Posts Tagged ‘ Bayesian ’

Hypothesis testing vs estimation

April 3, 2018
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I was looking at my daughter’s statistics homework recently, and there were a pair of questions about testing the level of lead in drinking water. One question concerned testing whether the water was safe, and the other concerned testing whether the water was unsafe. There’s something bizarre, even embarrassing, about this. You want to do […]

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More on the Problem with Bayesian Model Averaging

December 10, 2017
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I blogged earlier on a problem with Bayesian model averaging (BMA) and gave some links to new work that chips away at it. The interesting thing about that new work is that it stays very close to traditional BMA while acknowledging that all models are m...

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The Problem With Bayesian Model Averaging…

December 3, 2017
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The problem is that one of the models considered is traditionally assumed true (explicitly or implicitly) since the prior model probabilities sum to one. Hence all posterior weight gets placed on a single model asymptotically -- just what you don't wa...

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Modeling With Mixed-Frequency Data

November 26, 2017
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Here's a bit more related to the FRB St. Louis conference.The fully-correct approach to mixed-frequency time-series modeling is: (1) write out the state-space system at the highest available data frequency or higher (e.g., even if your highest frequenc...

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Modeling With Mixed-Frequency Data

November 26, 2017
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Here's a bit more related to the FRB St. Louis conference.The fully-correct approach to mixed-frequency time-series modeling is: (1) write out the state-space system at the highest available data frequency or higher (e.g., even if your highest frequenc...

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Quantifying information gain in beta-binomial Bayesian model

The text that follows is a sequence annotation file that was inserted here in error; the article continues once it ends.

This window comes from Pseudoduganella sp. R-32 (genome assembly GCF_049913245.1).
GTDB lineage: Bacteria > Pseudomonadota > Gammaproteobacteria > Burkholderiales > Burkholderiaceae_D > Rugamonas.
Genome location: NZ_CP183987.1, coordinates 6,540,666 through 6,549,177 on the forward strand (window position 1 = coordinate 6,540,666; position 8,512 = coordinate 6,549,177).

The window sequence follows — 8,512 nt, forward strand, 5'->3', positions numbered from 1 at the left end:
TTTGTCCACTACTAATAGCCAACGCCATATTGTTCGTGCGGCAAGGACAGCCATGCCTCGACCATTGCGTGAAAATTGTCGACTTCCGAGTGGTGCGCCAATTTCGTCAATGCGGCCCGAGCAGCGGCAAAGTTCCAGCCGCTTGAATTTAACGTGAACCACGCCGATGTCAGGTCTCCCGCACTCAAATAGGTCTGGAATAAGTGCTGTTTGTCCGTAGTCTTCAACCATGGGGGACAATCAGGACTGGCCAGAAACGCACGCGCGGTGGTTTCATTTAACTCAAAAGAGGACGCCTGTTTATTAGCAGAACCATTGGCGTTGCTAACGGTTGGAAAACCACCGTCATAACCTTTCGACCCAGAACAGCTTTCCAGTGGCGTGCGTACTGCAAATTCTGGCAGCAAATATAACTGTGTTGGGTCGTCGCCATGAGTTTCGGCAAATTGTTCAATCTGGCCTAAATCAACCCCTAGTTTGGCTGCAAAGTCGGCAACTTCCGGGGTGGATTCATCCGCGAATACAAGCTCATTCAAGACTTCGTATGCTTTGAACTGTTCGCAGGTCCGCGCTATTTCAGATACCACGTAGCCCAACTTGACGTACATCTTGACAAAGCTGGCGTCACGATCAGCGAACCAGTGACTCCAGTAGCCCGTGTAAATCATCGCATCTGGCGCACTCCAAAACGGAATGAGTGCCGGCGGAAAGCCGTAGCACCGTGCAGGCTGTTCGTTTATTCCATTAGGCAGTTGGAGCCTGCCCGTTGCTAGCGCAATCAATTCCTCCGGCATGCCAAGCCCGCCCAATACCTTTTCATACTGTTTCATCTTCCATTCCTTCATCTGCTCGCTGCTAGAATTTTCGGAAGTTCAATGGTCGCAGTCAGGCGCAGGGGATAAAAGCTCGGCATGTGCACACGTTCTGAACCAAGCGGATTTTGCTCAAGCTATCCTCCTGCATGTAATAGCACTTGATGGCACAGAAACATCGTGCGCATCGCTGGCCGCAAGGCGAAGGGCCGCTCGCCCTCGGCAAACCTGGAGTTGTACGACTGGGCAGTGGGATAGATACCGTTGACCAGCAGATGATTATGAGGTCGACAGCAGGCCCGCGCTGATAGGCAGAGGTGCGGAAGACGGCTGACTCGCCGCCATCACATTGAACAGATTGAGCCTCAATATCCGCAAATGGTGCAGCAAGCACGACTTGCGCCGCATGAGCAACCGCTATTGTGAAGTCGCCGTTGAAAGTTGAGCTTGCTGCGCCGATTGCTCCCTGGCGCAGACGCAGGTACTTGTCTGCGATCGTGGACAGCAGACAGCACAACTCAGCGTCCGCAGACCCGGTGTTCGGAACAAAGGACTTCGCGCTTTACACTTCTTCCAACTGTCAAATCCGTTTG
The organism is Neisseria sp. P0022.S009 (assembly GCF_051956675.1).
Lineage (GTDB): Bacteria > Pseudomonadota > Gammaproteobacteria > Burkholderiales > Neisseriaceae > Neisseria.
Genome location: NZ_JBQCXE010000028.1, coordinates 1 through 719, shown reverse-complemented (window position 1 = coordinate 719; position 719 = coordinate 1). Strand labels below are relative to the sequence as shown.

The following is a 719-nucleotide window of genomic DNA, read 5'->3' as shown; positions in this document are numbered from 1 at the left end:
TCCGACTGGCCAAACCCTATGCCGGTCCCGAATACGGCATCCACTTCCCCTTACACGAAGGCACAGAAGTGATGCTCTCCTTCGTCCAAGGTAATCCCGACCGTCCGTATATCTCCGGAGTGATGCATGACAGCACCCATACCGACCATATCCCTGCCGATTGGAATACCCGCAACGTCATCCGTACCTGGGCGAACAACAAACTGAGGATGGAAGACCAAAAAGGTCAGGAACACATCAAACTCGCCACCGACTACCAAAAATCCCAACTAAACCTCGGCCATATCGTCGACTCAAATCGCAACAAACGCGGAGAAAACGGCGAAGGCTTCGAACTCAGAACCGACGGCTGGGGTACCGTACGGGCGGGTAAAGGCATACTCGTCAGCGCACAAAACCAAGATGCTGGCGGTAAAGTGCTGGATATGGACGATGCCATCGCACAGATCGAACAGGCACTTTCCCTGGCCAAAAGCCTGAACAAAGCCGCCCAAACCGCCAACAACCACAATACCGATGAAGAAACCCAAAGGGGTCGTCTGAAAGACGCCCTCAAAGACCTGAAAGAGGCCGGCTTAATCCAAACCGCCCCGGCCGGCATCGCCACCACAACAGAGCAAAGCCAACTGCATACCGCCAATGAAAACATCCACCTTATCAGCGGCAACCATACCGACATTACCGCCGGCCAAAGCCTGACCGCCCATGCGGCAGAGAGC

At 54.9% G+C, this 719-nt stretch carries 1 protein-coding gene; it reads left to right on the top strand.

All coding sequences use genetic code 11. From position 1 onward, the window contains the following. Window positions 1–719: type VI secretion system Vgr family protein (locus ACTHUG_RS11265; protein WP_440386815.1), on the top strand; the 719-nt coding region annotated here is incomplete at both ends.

November 13, 2017
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The beta-binomial model is the “hello world” example of Bayesian statistics. I would call it a toy model, except it is actually useful. It’s not nearly as complicated as most models used in application, but it illustrates the basics of Bayesian inference. Because it’s a conjugate model, the calculations work out trivially. For more on […]

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Randomized response, privacy, and Bayes theorem

September 19, 2017
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Randomized response, privacy, and Bayes theorem

Suppose you want to gather data on an incriminating question. For example, maybe a statistics professor would like to know how many students cheated on a test. Being a statistician, the professor has a clever way to find out what he wants to know while giving each student deniability. Randomized response Each student is asked […]

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A Stan case study, sort of: The probability my son will be stung by a bumblebee

August 14, 2017
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A Stan case study, sort of: The probability my son will be stung by a bumblebee

The Stan project for statistical computation has a great collection of curated case studies which anybody can contribute to, maybe even me, I was thinking. But I don’t have time to worry about that right now because I’m on vacation, being on the ...

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Bayesian methods at Bletchley Park

July 25, 2017
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Bayesian methods at Bletchley Park

From Nick Patterson’s interview on Talking Machines: GCHQ in the ’70s, we thought of ourselves as completely Bayesian statisticians. All our data analysis was completely Bayesian, and that was a direct inheritance from Alan Turing. I’m not sure this has ever really been published, but Turing, almost as a sideline during his cryptoanalytic work, reinvented […]

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On the Origin of "Frequentist" Statistics

July 23, 2017
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Efron and Hastie note that the "frequentist" term "seems to have been suggested by Neyman as a statistical analogue of Richard von Mises' frequentist theory of probability, the connection being made explicit in his 1977 paper, 'Frequentist Probabi...

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